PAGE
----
New Floodplains Book Showcases River Partners

By Irv Schiffman, Board of Directors Chair, CSUC, Political Science (Retired)

The pages from Floodplains: Process and Management for Ecosystem Services describing our Dos Rios Ranch project.

Flooding is the most common natural disaster in the United States and causes more property damage and fatalities than any other natural catastrophe. The 2017 floods that wrecked parts of Florida, Texas and Southern California add substance to this sorry fact. And things are likely to get worse.

An article by a group of climatologists published April 23, 2018 in the scientific journal Nature Climate Change describes an even higher risk of flooding than previously predicted – particularly in Sacramento, considered the second-most-flood-prone city in the US after New Orleans.

As California’s wet season becomes shorter and sharper, the authors warn of the possibility of a reprise of the 1862 megaflood that put central and southern California underwater for six months. “In some circles the increasing risk of flood could have been overlooked to date,” wrote UCLA climatologist Daniel Swain, a co-author of the article.

Danger of intense and increased flooding has resulted in greater attention being given to the importance of restoring and maintaining the natural functions of floodplains. Beyond flood damage reduction, there has also been an increased awareness of the ecological, economic and cultural benefits that healthy floodplains can offer.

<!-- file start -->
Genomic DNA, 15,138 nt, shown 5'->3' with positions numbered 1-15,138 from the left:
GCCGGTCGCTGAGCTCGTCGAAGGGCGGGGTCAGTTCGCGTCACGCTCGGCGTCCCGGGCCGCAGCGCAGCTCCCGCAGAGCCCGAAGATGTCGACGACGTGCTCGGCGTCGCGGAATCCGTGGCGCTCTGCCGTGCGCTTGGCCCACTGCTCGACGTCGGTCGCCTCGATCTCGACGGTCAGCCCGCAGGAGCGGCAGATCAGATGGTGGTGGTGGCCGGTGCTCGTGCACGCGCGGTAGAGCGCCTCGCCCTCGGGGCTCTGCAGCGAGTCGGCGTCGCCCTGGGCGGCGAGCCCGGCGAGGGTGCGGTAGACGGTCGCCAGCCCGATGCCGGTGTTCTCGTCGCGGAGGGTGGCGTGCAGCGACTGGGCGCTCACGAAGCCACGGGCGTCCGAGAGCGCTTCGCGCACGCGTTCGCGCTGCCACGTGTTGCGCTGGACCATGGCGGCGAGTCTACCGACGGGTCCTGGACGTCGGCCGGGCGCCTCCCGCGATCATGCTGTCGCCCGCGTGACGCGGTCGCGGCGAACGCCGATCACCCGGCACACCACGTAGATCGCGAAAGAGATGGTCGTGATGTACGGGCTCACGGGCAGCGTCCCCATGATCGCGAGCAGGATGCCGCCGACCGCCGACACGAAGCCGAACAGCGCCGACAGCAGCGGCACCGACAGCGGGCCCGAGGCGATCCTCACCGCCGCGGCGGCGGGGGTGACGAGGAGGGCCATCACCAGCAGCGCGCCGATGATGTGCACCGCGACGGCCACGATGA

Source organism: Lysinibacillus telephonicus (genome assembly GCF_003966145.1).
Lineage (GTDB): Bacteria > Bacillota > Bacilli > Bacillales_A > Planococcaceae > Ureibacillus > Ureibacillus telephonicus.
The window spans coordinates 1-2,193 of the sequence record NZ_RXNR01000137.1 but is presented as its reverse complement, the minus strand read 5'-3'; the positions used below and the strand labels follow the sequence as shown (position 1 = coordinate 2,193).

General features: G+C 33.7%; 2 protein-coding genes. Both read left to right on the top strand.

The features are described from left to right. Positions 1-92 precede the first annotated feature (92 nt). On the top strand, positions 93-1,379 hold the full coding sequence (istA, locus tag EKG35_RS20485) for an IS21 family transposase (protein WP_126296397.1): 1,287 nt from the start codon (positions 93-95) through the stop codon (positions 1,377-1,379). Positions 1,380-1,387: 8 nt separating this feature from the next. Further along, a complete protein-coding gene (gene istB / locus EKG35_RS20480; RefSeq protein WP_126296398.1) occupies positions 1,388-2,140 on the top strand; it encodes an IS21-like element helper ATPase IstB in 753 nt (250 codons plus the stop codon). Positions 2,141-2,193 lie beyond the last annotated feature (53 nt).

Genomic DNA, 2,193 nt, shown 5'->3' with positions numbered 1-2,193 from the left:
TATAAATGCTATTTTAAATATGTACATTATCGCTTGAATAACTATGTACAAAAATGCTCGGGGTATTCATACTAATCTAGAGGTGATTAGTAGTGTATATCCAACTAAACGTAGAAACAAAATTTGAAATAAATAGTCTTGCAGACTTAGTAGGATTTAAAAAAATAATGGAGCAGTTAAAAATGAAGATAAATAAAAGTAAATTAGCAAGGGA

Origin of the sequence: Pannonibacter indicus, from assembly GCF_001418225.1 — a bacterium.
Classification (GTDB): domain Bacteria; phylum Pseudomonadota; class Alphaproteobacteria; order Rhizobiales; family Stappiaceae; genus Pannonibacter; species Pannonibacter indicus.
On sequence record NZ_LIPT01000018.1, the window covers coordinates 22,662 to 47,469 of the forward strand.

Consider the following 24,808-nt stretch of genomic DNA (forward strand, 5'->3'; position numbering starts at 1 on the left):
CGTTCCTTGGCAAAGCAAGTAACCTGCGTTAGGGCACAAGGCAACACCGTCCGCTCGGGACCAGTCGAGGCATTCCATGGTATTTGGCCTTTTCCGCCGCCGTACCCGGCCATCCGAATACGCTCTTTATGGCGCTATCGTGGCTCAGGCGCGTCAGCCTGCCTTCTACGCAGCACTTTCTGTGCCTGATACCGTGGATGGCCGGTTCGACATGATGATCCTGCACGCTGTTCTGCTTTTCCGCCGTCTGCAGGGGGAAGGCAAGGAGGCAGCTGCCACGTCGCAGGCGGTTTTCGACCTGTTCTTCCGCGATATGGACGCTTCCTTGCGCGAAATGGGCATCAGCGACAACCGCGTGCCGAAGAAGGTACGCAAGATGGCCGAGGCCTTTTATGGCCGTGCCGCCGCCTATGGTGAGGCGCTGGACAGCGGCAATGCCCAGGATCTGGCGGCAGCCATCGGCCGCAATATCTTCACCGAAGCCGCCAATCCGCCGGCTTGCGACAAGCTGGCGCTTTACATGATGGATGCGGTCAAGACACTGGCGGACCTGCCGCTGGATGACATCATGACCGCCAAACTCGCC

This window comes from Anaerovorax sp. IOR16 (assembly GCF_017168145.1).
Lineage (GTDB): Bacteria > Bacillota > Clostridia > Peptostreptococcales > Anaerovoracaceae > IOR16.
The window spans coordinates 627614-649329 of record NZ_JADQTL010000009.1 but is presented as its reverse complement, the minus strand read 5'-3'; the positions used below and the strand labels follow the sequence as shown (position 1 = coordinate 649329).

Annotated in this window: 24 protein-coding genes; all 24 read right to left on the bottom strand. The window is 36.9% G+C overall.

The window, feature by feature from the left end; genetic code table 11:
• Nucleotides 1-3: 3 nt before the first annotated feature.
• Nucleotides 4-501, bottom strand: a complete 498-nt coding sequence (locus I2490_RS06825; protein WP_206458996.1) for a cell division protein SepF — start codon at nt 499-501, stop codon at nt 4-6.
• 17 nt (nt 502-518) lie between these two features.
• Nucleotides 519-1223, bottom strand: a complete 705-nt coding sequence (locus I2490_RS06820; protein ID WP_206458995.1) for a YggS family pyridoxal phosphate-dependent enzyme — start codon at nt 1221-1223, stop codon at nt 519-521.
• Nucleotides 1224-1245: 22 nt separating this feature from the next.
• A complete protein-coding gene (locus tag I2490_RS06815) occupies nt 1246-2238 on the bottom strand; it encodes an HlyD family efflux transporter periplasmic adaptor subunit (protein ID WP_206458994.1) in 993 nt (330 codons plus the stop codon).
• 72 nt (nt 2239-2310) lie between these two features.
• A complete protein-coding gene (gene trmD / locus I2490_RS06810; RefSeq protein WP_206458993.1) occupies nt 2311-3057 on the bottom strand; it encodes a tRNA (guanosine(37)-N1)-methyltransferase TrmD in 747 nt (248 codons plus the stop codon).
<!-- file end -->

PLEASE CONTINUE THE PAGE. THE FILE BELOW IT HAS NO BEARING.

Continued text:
A timely new book authored by University of California, Davis faculty, Floodplains: Process and Management for Ecosystem Services, synthesizes decades of research, describing how “reconciliation ecology,” the science of integrating green infrastructure into floodplain management, is reshaping rivers and floodplains around the world.

Floodplains showcases River Partners’ Dos Rios project (featured on the cover of this Journal issue) as “an illustrative example of reconciliation ecology at work.”

River Partners purchased the 1600-acre Dos Rios (“two rivers”) Ranch, located where the Tuolumne River joins the San Joaquin, in 2012 and began restoration work almost immediately.

I am proud that River Partners is providing a leading model for communities far and wide of what multiple-benefit floodplain restoration projects can accomplish.

The above article originally appeared in the Spring 2018 issue of the River Partners Journal.